Jeremy Hunt, the UK's foreign secretary who is tipped as a frontrunner to replace Theresa May as Tory leader and prime minister, said he wouldn't block the extradition of disgraced whistle-blower Julian Assange to the United States.
Referring to the espionage charges brought forward by US prosecutors, Hunt argued that it is "absolutely right that he (Assange) faces justice and he has no more reason to escape justice than anyone else who is alleged to have committed crimes."
"We would have to follow our own legal processes just as the US has to follow its own legal processes. But would I want to stand in the way of Julian Assange facing justice? No I would not," he said on CBS' Face the Nation.
His statement came hot on the heels of reports that the US Justice Department won't go after Julian Assange over his role in exposing the CIA's global secretive hacking programme.
This refers to the so-called Vault 7, a cache of over 8,700 documents disclosed by WikiLeaks in 2017 which detailed the CIA's cyber operations and stealth hacking tools including viruses, trojans and other "weaponised" malware.
According to the Vault 7 leak, a software development group within the agency's cyber intelligence unit has built malware capable of hacking into smart phones, Microsoft Windows and Mac OS X, Linux, as well as removable media, routers and smart TVs.
The documents also indicated that the CIA had been using the US consulate in Frankfurt, Germany as a covert base for hackers operating in Europe, Africa and the Middle East.
Although the CIA has neither confirmed nor contested the authenticity of the disclosed files, they are understood to be genuine, according to statements by former CIA staffer Edward Snowden and unnamed government officials.
The US government won't press charges against Assange over the Vault 7 leak because US prosecutors have apparently failed to bring additional charges (as required by extradition law) within 60 days of the first indictment, which was filed on 6 March over his connection with leaks by former US Army intelligence analyst Chelsea Manning.
Moreover, prosecutors are said to be worried that the Vault 7 documents, if they were to surface in court, would lead to the exposure of more intelligence secrets, Politico reported on Sunday, citing sources with knowledge of the matter.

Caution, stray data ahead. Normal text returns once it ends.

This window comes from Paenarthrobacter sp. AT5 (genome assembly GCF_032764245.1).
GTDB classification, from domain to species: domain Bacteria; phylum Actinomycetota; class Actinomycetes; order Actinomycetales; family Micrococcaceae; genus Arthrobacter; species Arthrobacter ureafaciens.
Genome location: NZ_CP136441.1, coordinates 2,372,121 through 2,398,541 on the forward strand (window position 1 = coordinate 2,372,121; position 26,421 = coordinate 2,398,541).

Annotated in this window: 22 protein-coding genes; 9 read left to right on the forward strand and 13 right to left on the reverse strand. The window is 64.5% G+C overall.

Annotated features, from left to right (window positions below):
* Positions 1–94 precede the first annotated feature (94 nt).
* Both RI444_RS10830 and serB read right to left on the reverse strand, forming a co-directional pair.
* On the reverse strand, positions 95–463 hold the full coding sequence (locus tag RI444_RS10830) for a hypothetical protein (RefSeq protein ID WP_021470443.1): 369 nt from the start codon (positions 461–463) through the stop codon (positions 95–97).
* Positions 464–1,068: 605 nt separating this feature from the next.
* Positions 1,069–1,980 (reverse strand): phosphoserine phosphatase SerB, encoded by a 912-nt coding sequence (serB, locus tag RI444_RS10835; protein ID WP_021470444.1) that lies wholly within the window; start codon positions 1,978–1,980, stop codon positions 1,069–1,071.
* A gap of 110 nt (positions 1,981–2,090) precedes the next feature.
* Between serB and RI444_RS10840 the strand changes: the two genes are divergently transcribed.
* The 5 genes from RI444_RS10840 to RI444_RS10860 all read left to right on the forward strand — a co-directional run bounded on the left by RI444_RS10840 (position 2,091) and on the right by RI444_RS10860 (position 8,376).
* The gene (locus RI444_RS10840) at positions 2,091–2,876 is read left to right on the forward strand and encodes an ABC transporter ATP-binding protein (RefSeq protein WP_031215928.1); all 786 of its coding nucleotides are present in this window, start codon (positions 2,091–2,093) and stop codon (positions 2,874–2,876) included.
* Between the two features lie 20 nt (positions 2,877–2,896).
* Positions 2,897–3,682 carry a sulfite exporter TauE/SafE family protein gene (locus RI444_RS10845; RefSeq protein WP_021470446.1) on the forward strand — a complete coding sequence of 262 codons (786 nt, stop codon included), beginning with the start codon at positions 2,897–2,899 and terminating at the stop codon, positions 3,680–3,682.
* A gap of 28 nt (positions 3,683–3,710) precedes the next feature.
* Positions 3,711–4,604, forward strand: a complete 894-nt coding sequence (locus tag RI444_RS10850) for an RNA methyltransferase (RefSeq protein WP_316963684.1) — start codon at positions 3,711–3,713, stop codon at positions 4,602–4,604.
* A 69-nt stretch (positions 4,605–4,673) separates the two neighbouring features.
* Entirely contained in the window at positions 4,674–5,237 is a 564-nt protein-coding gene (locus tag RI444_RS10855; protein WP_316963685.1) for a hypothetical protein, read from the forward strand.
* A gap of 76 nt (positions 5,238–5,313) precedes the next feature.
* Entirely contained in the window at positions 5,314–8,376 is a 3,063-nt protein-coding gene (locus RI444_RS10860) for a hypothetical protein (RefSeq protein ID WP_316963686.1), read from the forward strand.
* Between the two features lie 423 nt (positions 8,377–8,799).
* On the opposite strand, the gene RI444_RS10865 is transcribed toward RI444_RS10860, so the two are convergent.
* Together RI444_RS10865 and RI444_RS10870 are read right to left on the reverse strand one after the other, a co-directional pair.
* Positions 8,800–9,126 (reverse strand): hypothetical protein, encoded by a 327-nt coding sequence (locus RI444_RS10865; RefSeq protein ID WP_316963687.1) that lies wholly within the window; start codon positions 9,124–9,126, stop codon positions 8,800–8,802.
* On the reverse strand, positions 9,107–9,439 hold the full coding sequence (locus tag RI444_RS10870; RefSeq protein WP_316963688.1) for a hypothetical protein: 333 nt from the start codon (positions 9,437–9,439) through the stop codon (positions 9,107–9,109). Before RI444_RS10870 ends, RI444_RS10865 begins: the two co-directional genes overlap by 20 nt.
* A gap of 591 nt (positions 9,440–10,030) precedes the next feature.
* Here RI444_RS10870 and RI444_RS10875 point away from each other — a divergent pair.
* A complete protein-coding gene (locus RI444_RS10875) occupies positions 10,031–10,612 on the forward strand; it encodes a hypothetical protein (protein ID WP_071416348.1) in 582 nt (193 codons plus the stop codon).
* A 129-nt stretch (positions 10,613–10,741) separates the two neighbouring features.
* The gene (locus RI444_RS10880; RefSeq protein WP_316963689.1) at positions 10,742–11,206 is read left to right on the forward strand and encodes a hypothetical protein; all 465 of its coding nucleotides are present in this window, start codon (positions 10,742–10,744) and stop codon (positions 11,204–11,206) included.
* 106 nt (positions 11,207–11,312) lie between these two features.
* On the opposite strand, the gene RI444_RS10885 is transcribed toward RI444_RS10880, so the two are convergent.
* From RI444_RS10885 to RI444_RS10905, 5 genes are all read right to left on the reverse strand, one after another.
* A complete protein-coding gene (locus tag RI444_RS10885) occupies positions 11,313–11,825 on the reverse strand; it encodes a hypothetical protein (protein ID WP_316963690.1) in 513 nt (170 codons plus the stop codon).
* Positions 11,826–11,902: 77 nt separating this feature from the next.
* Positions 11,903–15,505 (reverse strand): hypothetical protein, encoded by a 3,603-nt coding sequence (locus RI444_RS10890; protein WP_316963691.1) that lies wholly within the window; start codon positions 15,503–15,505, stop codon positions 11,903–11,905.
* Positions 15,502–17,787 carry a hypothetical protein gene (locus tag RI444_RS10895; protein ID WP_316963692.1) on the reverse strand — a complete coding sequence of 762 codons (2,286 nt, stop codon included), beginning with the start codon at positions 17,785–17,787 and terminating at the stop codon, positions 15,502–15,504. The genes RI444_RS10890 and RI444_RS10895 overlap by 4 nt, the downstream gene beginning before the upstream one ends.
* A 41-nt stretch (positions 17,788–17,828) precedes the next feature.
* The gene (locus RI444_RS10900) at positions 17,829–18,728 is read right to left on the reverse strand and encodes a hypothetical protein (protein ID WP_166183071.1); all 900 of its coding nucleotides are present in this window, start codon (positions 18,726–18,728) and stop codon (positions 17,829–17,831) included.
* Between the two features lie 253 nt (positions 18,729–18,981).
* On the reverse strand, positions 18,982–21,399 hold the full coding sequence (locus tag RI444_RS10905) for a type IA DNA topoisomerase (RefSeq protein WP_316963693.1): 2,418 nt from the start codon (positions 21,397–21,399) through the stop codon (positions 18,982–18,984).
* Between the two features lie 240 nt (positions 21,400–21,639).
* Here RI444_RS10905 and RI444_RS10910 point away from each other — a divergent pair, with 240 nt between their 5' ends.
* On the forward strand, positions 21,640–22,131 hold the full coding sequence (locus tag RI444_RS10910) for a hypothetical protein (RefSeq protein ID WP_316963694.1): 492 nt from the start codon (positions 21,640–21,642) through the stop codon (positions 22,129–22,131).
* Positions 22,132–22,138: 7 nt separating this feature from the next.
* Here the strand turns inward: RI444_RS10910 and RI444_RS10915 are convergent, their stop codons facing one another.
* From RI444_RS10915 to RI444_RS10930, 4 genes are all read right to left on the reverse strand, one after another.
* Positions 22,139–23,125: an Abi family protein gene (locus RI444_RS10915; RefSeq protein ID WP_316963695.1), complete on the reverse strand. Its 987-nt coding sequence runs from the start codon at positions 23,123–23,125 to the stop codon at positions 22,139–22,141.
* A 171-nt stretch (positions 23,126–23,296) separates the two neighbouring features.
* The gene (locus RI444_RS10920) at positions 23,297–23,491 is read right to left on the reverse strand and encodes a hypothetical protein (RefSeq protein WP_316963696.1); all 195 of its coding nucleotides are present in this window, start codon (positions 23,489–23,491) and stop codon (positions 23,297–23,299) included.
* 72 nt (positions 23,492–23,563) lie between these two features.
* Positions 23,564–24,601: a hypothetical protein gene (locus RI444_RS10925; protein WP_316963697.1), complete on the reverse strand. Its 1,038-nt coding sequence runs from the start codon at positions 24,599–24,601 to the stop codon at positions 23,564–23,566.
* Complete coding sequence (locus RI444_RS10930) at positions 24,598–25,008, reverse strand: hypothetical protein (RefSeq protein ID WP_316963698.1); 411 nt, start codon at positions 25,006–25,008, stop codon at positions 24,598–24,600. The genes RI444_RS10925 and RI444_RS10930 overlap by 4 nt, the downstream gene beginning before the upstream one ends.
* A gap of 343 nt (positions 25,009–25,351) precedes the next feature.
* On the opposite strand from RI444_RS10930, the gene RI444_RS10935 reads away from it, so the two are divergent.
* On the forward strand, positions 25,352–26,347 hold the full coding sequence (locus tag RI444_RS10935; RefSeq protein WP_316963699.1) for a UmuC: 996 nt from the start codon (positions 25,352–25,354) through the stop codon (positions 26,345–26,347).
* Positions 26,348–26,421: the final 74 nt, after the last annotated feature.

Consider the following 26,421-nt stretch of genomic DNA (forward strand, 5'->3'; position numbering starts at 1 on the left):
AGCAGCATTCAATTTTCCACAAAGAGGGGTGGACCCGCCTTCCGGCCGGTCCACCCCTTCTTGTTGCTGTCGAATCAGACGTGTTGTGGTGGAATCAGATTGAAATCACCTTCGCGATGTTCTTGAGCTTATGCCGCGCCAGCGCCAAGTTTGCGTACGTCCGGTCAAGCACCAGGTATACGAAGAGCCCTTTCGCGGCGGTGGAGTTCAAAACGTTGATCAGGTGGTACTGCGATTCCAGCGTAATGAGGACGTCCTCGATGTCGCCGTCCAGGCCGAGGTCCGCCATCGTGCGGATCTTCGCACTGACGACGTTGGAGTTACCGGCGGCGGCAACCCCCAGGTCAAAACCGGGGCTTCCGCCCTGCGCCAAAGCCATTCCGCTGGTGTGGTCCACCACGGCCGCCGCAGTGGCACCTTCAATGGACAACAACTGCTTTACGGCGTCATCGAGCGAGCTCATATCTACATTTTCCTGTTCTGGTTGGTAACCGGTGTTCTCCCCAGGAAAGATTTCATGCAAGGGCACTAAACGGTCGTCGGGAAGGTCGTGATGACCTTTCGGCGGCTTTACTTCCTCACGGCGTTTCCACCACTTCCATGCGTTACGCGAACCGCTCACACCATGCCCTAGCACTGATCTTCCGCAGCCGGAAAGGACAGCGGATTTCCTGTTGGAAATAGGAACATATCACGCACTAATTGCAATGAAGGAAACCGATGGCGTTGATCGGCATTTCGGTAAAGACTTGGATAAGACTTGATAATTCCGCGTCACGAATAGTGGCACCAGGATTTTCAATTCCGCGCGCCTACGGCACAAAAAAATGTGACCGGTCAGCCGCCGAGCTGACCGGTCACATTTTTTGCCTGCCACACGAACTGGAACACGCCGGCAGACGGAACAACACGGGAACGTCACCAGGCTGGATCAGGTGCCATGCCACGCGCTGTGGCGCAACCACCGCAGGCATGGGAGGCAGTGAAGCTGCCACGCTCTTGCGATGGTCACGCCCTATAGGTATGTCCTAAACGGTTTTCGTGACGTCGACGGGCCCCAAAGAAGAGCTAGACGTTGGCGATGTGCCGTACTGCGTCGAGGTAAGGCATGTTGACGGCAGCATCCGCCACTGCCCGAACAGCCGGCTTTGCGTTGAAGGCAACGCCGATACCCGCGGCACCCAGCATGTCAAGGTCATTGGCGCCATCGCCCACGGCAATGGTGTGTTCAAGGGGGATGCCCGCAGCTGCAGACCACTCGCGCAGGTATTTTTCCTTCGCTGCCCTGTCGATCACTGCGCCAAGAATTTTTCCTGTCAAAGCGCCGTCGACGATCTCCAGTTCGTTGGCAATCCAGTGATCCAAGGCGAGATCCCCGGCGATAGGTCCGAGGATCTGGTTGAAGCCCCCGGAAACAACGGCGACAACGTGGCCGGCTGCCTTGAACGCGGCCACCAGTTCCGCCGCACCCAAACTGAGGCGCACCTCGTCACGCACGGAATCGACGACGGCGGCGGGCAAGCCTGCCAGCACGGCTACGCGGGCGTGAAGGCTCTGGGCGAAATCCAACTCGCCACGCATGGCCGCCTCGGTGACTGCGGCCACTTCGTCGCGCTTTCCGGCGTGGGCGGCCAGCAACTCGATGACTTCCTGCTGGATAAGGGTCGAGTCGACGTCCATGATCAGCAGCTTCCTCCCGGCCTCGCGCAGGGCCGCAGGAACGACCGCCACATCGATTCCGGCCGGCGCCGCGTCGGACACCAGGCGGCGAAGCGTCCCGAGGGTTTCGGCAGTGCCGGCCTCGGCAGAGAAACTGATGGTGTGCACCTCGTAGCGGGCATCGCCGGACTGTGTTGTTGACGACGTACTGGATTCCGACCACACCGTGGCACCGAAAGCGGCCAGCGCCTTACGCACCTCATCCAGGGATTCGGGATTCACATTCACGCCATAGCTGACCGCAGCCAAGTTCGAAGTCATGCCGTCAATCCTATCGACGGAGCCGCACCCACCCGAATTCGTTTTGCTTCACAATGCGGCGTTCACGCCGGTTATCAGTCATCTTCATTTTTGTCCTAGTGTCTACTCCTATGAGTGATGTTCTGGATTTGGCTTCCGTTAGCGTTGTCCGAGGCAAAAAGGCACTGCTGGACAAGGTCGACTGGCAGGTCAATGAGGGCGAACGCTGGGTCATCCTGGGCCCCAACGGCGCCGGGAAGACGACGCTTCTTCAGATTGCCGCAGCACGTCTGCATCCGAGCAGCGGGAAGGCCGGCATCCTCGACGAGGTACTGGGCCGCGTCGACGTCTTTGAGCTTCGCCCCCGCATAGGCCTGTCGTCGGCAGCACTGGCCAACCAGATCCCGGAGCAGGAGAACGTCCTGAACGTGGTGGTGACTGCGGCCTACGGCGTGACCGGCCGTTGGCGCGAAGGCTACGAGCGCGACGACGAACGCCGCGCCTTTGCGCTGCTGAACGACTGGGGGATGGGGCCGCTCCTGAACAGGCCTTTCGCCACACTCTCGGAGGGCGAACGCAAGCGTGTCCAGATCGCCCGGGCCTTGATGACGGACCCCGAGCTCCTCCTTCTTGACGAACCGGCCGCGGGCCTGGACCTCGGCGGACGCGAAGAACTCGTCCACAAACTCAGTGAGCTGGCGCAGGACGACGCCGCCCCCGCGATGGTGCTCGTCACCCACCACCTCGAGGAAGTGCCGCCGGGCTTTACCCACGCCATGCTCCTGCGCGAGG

Julian Assange is currently serving a 50-week jail term for a bail offence to avoid extradition to Sweden — a sentence WikiLeaks editor-in-chief Kristinn Hrafnsson described as an "outrage".
Assange broke bail conditions in 2012 and took refuge in the Ecuadorian Embassy in London at a time when Swedish prosecutors wanted him over allegations of sexual assault and rape, which he denied.
The US Justice Department, meanwhile, indicted the 47-year-old whistle-blower last week on 17 charges under the Espionage Act, claiming that he and his anti-secrecy website "have repeatedly sought, obtained, and disseminated information that the United Sates classified due to the serious risk that unauthorised disclosure could harm the national security of the United States".
These new accusations came on top of a single count of conspiracy with Chelsea Manning to hack into a government computer in a bid to access classified military reports about the US-led wars in Afghanistan and Iraq as well as information about detainees in Guantanamo Bay.
Manning was sentenced to 35 years in jail in 2013 after she was found guilty of violating the Espionage Act. But in January 2017, Barack Obama commuted all but four months of the remaining sentence and she was released in May later that year.
As for the separate Vault 7 leak, the Justice Department has charged one person so far. Joshua Schulte, a former CIA coder, was indicted in 2017 for leaking the documents to WikiLeaks. He has pleaded not guilty and his trial has been pushed to November 2019; if convicted, Schulte faces up to 135 years in prison.